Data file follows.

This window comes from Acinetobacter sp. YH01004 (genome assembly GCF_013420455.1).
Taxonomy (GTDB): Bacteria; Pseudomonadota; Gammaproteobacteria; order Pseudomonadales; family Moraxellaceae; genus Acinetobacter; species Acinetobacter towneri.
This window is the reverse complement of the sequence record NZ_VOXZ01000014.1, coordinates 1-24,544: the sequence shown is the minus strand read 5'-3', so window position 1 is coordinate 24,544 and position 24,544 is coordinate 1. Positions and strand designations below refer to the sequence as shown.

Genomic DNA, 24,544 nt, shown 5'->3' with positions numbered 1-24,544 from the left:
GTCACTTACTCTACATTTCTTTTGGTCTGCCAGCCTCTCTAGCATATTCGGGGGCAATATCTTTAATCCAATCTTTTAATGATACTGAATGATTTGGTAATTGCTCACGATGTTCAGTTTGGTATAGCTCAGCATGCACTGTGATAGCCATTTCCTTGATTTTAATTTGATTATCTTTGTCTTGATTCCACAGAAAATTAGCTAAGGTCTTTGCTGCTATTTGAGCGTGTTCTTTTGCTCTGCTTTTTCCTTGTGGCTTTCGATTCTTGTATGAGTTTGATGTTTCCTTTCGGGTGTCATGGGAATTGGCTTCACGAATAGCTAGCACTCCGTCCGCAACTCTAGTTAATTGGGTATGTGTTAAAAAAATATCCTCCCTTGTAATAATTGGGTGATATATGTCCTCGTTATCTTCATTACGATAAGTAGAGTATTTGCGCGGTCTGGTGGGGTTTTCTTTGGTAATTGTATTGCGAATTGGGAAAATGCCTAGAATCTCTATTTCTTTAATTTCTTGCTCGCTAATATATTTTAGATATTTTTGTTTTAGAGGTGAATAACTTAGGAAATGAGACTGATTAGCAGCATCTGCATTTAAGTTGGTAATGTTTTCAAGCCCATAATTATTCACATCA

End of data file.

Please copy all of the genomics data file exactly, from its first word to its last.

This window comes from Acinetobacter sp. YH01004 (genome assembly GCF_013420455.1).
Taxonomy (GTDB): Bacteria; Pseudomonadota; Gammaproteobacteria; order Pseudomonadales; family Moraxellaceae; genus Acinetobacter; species Acinetobacter towneri.
This window is the reverse complement of the sequence record NZ_VOXZ01000014.1, coordinates 1-24,544: the sequence shown is the minus strand read 5'-3', so window position 1 is coordinate 24,544 and position 24,544 is coordinate 1. Positions and strand designations below refer to the sequence as shown.

Genomic DNA, 24,544 nt, shown 5'->3' with positions numbered 1-24,544 from the left:
GTCACTTACTCTACATTTCTTTTGGTCTGCCAGCCTCTCTAGCATATTCGGGGGCAATATCTTTAATCCAATCTTTTAATGATACTGAATGATTTGGTAATTGCTCACGATGTTCAGTTTGGTATAGCTCAGCATGCACTGTGATAGCCATTTCCTTGATTTTAATTTGATTATCTTTGTCTTGATTCCACAGAAAATTAGCTAAGGTCTTTGCTGCTATTTGAGCGTGTTCTTTTGCTCTGCTTTTTCCTTGTGGCTTTCGATTCTTGTATGAGTTTGATGTTTCCTTTCGGGTGTCATGGGAATTGGCTTCACGAATAGCTAGCACTCCGTCCGCAACTCTAGTTAATTGGGTATGTGTTAAAAAAATATCCTCCCTTGTAATAATTGGGTGATATATGTCCTCGTTATCTTCATTACGATAAGTAGAGTATTTGCGCGGTCTGGTGGGGTTTTCTTTGGTAATTGTATTGCGAATTGGGAAAATGCCTAGAATCTCTATTTCTTTAATTTCTTGCTCGCTAATATATTTTAGATATTTTTGTTTTAGAGGTGAATAACTTAGGAAATGAGACTGATTAGCAGCATCTGCATTTAAGTTGGTAATGTTTTCAAGCCCATAATTATTCACATCA